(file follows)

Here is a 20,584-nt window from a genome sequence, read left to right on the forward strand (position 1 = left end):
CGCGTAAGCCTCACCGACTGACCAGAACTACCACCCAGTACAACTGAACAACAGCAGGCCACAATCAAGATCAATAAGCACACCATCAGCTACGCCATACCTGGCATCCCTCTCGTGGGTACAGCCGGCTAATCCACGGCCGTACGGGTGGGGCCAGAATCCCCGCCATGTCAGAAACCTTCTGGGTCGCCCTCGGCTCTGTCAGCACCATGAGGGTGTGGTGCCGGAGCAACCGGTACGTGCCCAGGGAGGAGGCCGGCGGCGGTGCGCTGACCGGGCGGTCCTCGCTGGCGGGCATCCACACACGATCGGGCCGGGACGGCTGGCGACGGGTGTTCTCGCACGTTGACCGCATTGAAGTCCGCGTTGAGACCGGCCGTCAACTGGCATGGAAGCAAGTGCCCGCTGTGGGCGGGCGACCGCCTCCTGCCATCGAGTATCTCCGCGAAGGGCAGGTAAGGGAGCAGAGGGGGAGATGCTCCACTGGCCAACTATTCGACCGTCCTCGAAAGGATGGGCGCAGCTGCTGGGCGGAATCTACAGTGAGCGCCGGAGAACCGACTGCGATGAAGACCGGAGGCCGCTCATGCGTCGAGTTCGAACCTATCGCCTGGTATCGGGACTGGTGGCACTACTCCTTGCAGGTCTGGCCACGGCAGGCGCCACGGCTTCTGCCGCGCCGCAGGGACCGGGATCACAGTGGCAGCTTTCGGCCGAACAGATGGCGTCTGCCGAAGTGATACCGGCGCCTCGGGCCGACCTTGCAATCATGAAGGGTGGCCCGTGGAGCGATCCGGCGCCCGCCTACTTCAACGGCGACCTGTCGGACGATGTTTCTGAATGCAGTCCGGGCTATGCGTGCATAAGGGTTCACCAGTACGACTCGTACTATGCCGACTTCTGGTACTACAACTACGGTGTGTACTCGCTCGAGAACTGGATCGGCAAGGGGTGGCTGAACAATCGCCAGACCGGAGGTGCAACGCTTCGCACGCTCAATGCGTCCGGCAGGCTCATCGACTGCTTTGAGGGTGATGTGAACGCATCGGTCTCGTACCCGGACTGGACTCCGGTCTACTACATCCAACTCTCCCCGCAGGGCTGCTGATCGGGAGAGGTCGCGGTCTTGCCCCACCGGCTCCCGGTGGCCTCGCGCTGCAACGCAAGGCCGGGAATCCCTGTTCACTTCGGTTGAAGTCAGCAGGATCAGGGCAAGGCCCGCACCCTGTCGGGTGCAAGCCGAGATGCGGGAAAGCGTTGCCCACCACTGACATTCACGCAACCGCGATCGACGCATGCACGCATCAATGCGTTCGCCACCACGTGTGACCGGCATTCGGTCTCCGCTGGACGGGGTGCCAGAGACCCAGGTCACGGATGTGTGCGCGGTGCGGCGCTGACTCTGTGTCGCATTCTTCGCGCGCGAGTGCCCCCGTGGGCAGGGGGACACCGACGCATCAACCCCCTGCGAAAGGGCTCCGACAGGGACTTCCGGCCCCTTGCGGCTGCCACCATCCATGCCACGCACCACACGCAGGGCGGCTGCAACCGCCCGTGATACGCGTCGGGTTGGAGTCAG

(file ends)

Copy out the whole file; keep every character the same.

Here is a 20,584-nt window from a genome sequence, read left to right on the forward strand (position 1 = left end):
CGCGTAAGCCTCACCGACTGACCAGAACTACCACCCAGTACAACTGAACAACAGCAGGCCACAATCAAGATCAATAAGCACACCATCAGCTACGCCATACCTGGCATCCCTCTCGTGGGTACAGCCGGCTAATCCACGGCCGTACGGGTGGGGCCAGAATCCCCGCCATGTCAGAAACCTTCTGGGTCGCCCTCGGCTCTGTCAGCACCATGAGGGTGTGGTGCCGGAGCAACCGGTACGTGCCCAGGGAGGAGGCCGGCGGCGGTGCGCTGACCGGGCGGTCCTCGCTGGCGGGCATCCACACACGATCGGGCCGGGACGGCTGGCGACGGGTGTTCTCGCACGTTGACCGCATTGAAGTCCGCGTTGAGACCGGCCGTCAACTGGCATGGAAGCAAGTGCCCGCTGTGGGCGGGCGACCGCCTCCTGCCATCGAGTATCTCCGCGAAGGGCAGGTAAGGGAGCAGAGGGGGAGATGCTCCACTGGCCAACTATTCGACCGTCCTCGAAAGGATGGGCGCAGCTGCTGGGCGGAATCTACAGTGAGCGCCGGAGAACCGACTGCGATGAAGACCGGAGGCCGCTCATGCGTCGAGTTCGAACCTATCGCCTGGTATCGGGACTGGTGGCACTACTCCTTGCAGGTCTGGCCACGGCAGGCGCCACGGCTTCTGCCGCGCCGCAGGGACCGGGATCACAGTGGCAGCTTTCGGCCGAACAGATGGCGTCTGCCGAAGTGATACCGGCGCCTCGGGCCGACCTTGCAATCATGAAGGGTGGCCCGTGGAGCGATCCGGCGCCCGCCTACTTCAACGGCGACCTGTCGGACGATGTTTCTGAATGCAGTCCGGGCTATGCGTGCATAAGGGTTCACCAGTACGACTCGTACTATGCCGACTTCTGGTACTACAACTACGGTGTGTACTCGCTCGAGAACTGGATCGGCAAGGGGTGGCTGAACAATCGCCAGACCGGAGGTGCAACGCTTCGCACGCTCAATGCGTCCGGCAGGCTCATCGACTGCTTTGAGGGTGATGTGAACGCATCGGTCTCGTACCCGGACTGGACTCCGGTCTACTACATCCAACTCTCCCCGCAGGGCTGCTGATCGGGAGAGGTCGCGGTCTTGCCCCACCGGCTCCCGGTGGCCTCGCGCTGCAACGCAAGGCCGGGAATCCCTGTTCACTTCGGTTGAAGTCAGCAGGATCAGGGCAAGGCCCGCACCCTGTCGGGTGCAAGCCGAGATGCGGGAAAGCGTTGCCCACCACTGACATTCACGCAACCGCGATCGACGCATGCACGCATCAATGCGTTCGCCACCACGTGTGACCGGCATTCGGTCTCCGCTGGACGGGGTGCCAGAGACCCAGGTCACGGATGTGTGCGCGGTGCGGCGCTGACTCTGTGTCGCATTCTTCGCGCGCGAGTGCCCCCGTGGGCAGGGGGACACCGACGCATCAACCCCCTGCGAAAGGGCTCCGACAGGGACTTCCGGCCCCTTGCGGCTGCCACCATCCATGCCACGCACCACACGCAGGGCGGCTGCAACCGCCCGTGATACGCGTCGGGTTGGAGTCAG